While a full and complete disclosure of the invention has been provided herein above, it will be obvious to those skilled in the art that various modifications and changes may be made.

Patent Citations
Cited PatentFiling datePublication dateApplicantTitle
US4545032 *Mar 8, 1982Oct 1, 1985Iodata, Inc.Method and apparatus for character code compression and expansion
US4558302 *Jun 20, 1983Dec 10, 1985Sperry CorporationHigh speed data compression and decompression apparatus and method
US4862167 *Feb 24, 1987Aug 29, 1989Hayes Microcomputer Products, Inc.Adaptive data compression method and apparatus
US5254990 *Jan 11, 1993Oct 19, 1993Fujitsu LimitedMethod and apparatus for compression and decompression of data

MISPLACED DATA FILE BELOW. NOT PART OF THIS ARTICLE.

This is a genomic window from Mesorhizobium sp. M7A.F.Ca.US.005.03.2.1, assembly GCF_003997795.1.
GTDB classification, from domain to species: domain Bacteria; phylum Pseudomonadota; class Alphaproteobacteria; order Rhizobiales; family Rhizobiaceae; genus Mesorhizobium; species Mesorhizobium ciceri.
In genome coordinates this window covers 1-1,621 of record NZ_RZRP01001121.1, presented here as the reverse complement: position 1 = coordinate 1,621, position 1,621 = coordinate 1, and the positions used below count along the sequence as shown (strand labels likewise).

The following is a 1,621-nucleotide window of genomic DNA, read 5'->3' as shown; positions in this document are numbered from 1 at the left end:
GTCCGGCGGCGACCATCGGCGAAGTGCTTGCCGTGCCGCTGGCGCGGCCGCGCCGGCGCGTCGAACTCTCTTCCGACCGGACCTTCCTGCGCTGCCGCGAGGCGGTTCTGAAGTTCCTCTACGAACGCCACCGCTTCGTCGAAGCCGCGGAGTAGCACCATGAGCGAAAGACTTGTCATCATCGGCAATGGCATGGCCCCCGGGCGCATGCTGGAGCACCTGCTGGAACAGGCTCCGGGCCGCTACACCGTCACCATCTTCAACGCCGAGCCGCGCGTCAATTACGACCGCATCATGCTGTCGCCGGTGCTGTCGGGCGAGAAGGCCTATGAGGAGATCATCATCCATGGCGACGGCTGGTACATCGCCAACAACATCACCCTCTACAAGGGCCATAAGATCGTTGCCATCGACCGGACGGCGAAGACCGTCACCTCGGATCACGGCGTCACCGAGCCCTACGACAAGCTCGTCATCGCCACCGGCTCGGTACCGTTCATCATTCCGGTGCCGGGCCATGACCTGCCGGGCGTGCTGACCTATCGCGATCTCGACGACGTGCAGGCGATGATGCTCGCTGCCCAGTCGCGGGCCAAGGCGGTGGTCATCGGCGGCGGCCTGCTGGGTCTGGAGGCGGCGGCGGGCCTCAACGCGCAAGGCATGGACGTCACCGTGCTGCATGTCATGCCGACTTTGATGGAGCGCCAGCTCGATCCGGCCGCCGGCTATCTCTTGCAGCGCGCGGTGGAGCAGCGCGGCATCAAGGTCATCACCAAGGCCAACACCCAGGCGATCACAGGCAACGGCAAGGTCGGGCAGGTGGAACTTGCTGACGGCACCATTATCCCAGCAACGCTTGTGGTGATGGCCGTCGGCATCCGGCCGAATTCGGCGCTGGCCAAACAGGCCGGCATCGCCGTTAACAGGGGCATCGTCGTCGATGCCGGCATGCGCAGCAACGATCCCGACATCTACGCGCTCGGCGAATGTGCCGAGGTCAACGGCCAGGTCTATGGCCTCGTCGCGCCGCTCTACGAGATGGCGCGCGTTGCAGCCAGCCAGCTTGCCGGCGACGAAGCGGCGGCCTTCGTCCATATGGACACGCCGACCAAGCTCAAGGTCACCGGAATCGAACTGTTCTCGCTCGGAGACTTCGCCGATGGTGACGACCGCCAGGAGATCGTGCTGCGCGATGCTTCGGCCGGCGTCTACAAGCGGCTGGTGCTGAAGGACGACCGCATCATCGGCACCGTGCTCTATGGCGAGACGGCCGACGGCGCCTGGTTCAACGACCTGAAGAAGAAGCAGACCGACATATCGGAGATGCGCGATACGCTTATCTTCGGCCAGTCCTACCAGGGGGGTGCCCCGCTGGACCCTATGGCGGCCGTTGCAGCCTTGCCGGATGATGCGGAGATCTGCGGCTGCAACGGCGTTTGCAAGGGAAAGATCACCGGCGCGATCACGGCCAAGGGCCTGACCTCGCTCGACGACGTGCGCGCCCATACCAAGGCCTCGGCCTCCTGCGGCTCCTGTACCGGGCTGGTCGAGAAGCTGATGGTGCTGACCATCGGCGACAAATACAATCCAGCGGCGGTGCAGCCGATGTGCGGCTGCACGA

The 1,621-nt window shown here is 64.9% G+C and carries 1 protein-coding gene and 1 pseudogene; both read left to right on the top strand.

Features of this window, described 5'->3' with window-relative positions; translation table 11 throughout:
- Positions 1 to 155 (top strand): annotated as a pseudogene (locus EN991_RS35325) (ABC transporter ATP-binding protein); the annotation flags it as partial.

US5659737 *Aug 1, 1995Aug 19, 1997Oracle CorporationMethods and apparatus for data compression that preserves order by using failure greater than and failure less than tokens
US5844508 *Oct 17, 1996Dec 1, 1998Fujitsu LimitedData coding method, data decoding method, data compression apparatus, and data decompression apparatus
US6016155 *Apr 26, 1996Jan 18, 2000Canon Kabushiki KaishaCharacter processing apparatus, character processing method, and memory
US6075470 *Feb 26, 1998Jun 13, 2000Research In Motion LimitedBlock-wise adaptive statistical data compressor
US6400286 *Jun 20, 2001Jun 4, 2002Unisys CorporationData compression method and apparatus implemented with limited length character tables
Non-Patent Citations
Reference
1IEEE Computer Society; Test Technology Technical Counsel Standards, http://www.computer.org/tab/tttc/standard; Sep. 22, 2001.
2IEEE Std 1149.1-1990-Description; IEEE Standard Test Access Port and Boundary-Scan Architecture; http://standards.ieee.org/reading/ieee/std_public; 1990.